You have the same options.   Remember that this is your landscape.  You can decide whether to attend, and under what circumstances you will leave.  Finally, don’t expect others to speak up proactively regarding another’s individual insensitive or uncaring remarks. 

 

All white folks have become suspicious to me.  One never knows when their fragility might explode into violent action based on little more than their self-made fears.

Response: Take a good long look in the mirror.  You may be looking at the reflection of the same people who are acting out their suspicious, fears and racism towards you.  Remember that this is your landscape.   The impact of white fragility on your life depends upon the impact you allow it to have on every step you take as you continue your walk across the landscape.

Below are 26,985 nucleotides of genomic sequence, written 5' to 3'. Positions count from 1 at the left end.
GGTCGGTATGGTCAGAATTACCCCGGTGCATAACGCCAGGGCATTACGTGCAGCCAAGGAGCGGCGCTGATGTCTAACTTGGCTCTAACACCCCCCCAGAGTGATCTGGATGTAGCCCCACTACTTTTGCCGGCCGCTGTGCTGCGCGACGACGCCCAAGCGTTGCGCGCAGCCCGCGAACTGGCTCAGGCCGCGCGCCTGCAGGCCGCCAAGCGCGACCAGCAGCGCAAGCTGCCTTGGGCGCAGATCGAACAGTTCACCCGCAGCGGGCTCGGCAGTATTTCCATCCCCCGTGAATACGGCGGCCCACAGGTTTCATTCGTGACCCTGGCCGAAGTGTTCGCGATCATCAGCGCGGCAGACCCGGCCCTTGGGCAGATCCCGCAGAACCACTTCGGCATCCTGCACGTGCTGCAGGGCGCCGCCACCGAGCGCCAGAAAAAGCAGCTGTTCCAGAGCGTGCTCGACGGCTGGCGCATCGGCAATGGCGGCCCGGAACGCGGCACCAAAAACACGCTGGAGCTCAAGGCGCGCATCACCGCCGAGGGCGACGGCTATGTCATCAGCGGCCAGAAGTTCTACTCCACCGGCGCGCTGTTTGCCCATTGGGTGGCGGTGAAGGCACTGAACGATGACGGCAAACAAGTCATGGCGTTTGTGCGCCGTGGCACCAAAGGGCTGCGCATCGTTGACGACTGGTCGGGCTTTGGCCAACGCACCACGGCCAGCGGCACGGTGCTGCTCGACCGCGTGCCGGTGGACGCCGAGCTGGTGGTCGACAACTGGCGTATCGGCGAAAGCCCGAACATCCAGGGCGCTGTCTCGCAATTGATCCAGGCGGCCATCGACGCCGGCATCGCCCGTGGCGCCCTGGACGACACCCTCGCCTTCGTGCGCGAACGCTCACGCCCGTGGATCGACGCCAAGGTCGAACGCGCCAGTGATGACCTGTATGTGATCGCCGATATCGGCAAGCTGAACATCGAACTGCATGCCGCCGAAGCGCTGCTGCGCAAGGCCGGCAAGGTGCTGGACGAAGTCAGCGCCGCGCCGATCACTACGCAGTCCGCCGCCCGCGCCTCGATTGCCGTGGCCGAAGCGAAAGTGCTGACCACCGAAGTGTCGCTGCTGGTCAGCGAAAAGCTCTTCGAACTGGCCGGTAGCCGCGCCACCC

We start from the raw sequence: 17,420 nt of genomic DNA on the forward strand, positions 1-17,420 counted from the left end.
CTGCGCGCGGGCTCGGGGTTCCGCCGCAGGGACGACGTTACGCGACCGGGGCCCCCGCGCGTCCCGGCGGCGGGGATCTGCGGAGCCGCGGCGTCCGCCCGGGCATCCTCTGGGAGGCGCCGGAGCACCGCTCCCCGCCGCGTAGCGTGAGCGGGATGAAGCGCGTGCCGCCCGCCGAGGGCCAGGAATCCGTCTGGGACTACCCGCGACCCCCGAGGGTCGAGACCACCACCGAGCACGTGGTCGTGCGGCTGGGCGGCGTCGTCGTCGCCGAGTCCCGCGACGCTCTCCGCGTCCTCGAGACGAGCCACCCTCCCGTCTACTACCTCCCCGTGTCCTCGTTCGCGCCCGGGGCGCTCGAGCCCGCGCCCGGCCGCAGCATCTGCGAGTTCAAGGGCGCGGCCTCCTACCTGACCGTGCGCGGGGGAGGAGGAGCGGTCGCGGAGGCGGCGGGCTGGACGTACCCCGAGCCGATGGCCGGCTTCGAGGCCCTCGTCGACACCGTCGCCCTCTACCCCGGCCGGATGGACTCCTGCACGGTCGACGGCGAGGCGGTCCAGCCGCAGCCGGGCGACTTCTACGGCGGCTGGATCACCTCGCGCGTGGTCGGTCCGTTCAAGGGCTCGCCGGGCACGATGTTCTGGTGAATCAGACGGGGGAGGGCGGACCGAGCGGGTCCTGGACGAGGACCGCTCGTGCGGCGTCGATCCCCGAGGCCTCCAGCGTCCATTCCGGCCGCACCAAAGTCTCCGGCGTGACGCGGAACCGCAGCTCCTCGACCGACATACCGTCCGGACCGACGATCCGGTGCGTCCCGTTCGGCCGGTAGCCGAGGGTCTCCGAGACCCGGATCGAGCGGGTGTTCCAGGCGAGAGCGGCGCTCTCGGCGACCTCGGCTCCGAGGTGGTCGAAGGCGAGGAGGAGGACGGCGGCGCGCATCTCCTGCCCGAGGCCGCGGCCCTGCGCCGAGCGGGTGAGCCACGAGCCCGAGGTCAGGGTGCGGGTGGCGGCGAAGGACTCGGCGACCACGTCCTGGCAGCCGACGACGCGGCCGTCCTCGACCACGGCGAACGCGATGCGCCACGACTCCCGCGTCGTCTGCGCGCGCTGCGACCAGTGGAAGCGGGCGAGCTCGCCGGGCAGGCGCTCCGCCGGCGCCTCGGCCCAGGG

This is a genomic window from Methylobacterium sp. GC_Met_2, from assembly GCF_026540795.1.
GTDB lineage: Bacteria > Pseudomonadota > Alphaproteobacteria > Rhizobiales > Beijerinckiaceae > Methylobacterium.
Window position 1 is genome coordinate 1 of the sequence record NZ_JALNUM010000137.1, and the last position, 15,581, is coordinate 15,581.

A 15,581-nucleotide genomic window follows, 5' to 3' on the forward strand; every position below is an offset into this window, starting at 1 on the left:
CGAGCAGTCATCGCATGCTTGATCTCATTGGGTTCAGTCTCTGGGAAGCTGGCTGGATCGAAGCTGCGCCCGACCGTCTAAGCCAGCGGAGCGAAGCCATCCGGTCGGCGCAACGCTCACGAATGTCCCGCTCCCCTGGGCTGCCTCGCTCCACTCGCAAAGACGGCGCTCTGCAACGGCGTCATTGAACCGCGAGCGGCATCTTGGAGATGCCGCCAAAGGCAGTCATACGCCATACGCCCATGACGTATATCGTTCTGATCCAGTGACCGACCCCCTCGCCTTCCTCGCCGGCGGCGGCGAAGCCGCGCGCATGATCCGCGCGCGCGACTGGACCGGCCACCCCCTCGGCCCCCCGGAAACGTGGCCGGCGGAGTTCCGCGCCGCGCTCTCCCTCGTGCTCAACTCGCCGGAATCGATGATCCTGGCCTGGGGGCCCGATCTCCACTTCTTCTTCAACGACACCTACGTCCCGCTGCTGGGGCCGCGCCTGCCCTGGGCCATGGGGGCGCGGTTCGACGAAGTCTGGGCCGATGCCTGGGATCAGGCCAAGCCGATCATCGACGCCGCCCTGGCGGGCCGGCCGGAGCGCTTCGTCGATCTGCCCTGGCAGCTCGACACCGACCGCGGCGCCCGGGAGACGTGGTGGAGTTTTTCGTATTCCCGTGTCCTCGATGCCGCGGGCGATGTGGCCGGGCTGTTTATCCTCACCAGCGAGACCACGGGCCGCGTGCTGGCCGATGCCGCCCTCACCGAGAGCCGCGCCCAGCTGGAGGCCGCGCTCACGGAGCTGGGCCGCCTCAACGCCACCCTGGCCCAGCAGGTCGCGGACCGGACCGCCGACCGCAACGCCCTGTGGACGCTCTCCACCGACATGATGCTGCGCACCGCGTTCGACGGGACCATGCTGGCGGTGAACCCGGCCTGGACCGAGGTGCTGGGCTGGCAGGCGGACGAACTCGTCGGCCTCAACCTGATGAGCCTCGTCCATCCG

I fear that I cannot in good faith trust white people, even those whom I should be able to trust.

Response: “… even those whom I should be able to trust”? I have serious reservations regarding these remarks. This is an underlying tone implying distrust being specifically directed towards your spouse.  The spousal relationship, unlike the parental relationship, is not based on unconditional love.

Your spouse is neither the cause nor the outlet for your misplaced anger.  You knew she was white when you married her.  Interracial relationships, particularly black men and white women, given the racial history in the United States, are especially different.  However, this is the life you have chosen.